Colorectal Cancer Awareness
What You Need to Know About Early Detection
Over 150,000 Americans will be diagnosed with colorectal cancer this year; greater than 90% of the diagnoses could be avoided with screening. That’s because during a colonoscopy, the doctor can find and remove most polyps and some cancers. When colon cancer is diagnosed at stage 1, patients have a 90% survival rate; when diagnosed at stage 4, the survival rate drops to 14%.
DetecTogether’s 3 Steps Detect education creates awareness and gets people to the doctor, so doctors can conduct necessary exams and diagnostics in a timely way. Putting off addressing symptoms is never a good idea. If it’s cancer, cancer doesn’t cure itself and delaying diagnosis only allows it to get worse.
Read related story: Colon Cancer on the Rise in Younger People
Hear From an Expert: Be Proactive About Your Health
Dr. Justin Maykel, Chief of Colorectal Surgery at UMass Memorial Health, and member of the DetecTogether Board of Advisors, shares usable knowledge with us as part of Colorectal Cancer Awareness Month.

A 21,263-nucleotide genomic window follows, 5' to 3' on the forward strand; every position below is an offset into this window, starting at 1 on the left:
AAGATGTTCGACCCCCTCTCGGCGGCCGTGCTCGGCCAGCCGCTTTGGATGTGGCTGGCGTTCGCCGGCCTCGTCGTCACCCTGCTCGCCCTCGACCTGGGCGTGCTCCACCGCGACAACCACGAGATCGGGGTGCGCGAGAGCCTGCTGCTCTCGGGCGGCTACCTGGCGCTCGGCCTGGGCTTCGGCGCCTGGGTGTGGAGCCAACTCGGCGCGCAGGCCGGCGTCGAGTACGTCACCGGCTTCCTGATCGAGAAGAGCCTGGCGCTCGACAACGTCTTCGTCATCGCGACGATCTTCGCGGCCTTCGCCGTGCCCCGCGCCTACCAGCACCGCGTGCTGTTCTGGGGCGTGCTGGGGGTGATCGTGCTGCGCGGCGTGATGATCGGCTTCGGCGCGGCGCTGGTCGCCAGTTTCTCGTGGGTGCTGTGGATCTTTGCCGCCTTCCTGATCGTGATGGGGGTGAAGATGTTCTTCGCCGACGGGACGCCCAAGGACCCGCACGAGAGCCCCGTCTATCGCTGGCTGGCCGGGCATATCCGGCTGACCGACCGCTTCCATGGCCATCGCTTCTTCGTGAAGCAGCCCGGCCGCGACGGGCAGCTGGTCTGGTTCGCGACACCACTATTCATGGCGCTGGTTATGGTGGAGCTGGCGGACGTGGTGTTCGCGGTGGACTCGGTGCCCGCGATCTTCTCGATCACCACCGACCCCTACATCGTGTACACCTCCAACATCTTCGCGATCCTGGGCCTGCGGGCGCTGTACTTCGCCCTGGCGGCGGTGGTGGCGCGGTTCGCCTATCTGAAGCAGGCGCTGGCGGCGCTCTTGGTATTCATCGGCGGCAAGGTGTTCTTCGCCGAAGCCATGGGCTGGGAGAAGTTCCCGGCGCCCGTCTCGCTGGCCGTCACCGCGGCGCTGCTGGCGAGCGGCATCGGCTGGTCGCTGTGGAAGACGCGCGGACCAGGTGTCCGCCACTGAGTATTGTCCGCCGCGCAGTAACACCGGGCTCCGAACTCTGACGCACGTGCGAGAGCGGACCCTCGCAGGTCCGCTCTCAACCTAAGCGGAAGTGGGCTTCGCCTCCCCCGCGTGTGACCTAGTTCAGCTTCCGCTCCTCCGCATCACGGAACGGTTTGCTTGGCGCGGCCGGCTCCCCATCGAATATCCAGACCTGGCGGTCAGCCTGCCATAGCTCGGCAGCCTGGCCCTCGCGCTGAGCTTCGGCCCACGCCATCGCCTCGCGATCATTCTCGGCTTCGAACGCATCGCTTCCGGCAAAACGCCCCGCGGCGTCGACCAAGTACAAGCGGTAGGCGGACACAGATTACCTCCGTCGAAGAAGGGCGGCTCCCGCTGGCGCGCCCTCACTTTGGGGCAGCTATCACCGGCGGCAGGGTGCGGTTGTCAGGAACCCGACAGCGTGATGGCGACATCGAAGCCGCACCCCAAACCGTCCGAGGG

View the videos below to learn more.
Hear From a Survivor: Don’t Be Embarrassed
Carly Goodell diagnosed at 20. Carly made many trips to the doctor and emergency room with symptoms that some might consider embarassing—stomach pain, blood in stool, and regular vomiting. Nobody considered cancer. She was too young. But, Carly persisted, shared symptoms with her healthcare providers and was finally diagnosed. She had colon cancer.
Hear From the Family: “I Waited Too Long.”
FDNY Lt. Eddie McDonagh was diagnosed with cancer at 46. Eddie had symptoms for almost a year before he went to see his doctor. His delayed diagnosis cost him his life. When something doesn’t feel right, get it checked out.